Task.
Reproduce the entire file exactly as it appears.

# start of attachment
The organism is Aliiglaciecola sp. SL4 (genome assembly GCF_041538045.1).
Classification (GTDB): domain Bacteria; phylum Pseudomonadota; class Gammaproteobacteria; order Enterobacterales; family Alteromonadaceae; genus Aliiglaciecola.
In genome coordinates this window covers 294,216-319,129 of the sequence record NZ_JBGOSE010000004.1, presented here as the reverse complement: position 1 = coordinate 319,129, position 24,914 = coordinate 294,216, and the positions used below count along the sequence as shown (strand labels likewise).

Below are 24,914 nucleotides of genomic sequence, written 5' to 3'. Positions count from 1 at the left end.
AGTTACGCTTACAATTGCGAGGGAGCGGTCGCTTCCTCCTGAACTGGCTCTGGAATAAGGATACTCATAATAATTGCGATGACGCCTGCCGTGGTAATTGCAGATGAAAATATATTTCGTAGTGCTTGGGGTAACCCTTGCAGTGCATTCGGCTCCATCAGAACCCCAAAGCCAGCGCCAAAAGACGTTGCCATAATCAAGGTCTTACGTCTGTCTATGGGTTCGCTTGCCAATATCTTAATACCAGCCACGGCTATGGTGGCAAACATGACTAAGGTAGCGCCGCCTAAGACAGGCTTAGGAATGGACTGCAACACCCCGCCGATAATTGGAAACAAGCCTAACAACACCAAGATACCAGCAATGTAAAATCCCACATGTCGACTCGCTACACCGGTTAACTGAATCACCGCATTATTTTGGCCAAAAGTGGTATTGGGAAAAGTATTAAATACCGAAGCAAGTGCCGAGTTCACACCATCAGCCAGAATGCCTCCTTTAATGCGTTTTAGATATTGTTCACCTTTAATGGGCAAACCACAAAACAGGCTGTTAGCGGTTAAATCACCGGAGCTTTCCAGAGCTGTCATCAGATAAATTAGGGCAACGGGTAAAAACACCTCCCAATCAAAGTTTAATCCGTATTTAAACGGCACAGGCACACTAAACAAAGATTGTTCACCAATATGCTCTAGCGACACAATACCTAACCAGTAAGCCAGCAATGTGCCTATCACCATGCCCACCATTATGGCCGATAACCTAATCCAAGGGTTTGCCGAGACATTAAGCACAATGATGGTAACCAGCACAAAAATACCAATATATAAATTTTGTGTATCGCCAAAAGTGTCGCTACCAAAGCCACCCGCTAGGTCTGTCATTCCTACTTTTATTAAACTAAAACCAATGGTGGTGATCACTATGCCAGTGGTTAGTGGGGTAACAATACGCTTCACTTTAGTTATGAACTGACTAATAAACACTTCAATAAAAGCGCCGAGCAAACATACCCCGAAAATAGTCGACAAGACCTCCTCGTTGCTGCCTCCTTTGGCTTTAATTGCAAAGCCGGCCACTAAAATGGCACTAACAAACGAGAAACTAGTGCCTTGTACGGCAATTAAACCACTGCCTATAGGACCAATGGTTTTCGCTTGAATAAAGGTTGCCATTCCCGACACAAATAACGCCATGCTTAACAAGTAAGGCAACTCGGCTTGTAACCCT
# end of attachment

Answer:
The organism is Aliiglaciecola sp. SL4 (genome assembly GCF_041538045.1).
Classification (GTDB): domain Bacteria; phylum Pseudomonadota; class Gammaproteobacteria; order Enterobacterales; family Alteromonadaceae; genus Aliiglaciecola.
In genome coordinates this window covers 294,216-319,129 of the sequence record NZ_JBGOSE010000004.1, presented here as the reverse complement: position 1 = coordinate 319,129, position 24,914 = coordinate 294,216, and the positions used below count along the sequence as shown (strand labels likewise).

Below are 24,914 nucleotides of genomic sequence, written 5' to 3'. Positions count from 1 at the left end.
AGTTACGCTTACAATTGCGAGGGAGCGGTCGCTTCCTCCTGAACTGGCTCTGGAATAAGGATACTCATAATAATTGCGATGACGCCTGCCGTGGTAATTGCAGATGAAAATATATTTCGTAGTGCTTGGGGTAACCCTTGCAGTGCATTCGGCTCCATCAGAACCCCAAAGCCAGCGCCAAAAGACGTTGCCATAATCAAGGTCTTACGTCTGTCTATGGGTTCGCTTGCCAATATCTTAATACCAGCCACGGCTATGGTGGCAAACATGACTAAGGTAGCGCCGCCTAAGACAGGCTTAGGAATGGACTGCAACACCCCGCCGATAATTGGAAACAAGCCTAACAACACCAAGATACCAGCAATGTAAAATCCCACATGTCGACTCGCTACACCGGTTAACTGAATCACCGCATTATTTTGGCCAAAAGTGGTATTGGGAAAAGTATTAAATACCGAAGCAAGTGCCGAGTTCACACCATCAGCCAGAATGCCTCCTTTAATGCGTTTTAGATATTGTTCACCTTTAATGGGCAAACCACAAAACAGGCTGTTAGCGGTTAAATCACCGGAGCTTTCCAGAGCTGTCATCAGATAAATTAGGGCAACGGGTAAAAACACCTCCCAATCAAAGTTTAATCCGTATTTAAACGGCACAGGCACACTAAACAAAGATTGTTCACCAATATGCTCTAGCGACACAATACCTAACCAGTAAGCCAGCAATGTGCCTATCACCATGCCCACCATTATGGCCGATAACCTAATCCAAGGGTTTGCCGAGACATTAAGCACAATGATGGTAACCAGCACAAAAATACCAATATATAAATTTTGTGTATCGCCAAAAGTGTCGCTACCAAAGCCACCCGCTAGGTCTGTCATTCCTACTTTTATTAAACTAAAACCAATGGTGGTGATCACTATGCCAGTGGTTAGTGGGGTAACAATACGCTTCACTTTAGTTATGAACTGACTAATAAACACTTCAATAAAAGCGCCGAGCAAACATACCCCGAAAATAGTCGACAAGACCTCCTCGTTGCTGCCTCCTTTGGCTTTAATTGCAAAGCCGGCCACTAAAATGGCACTAACAAACGAGAAACTAGTGCCTTGTACGGCAATTAAACCACTGCCTATAGGACCAATGGTTTTCGCTTGAATAAAGGTTGCCATTCCCGACACAAATAACGCCATGCTTAACAAGTAAGGCAACTCGGCTTGTAACCCT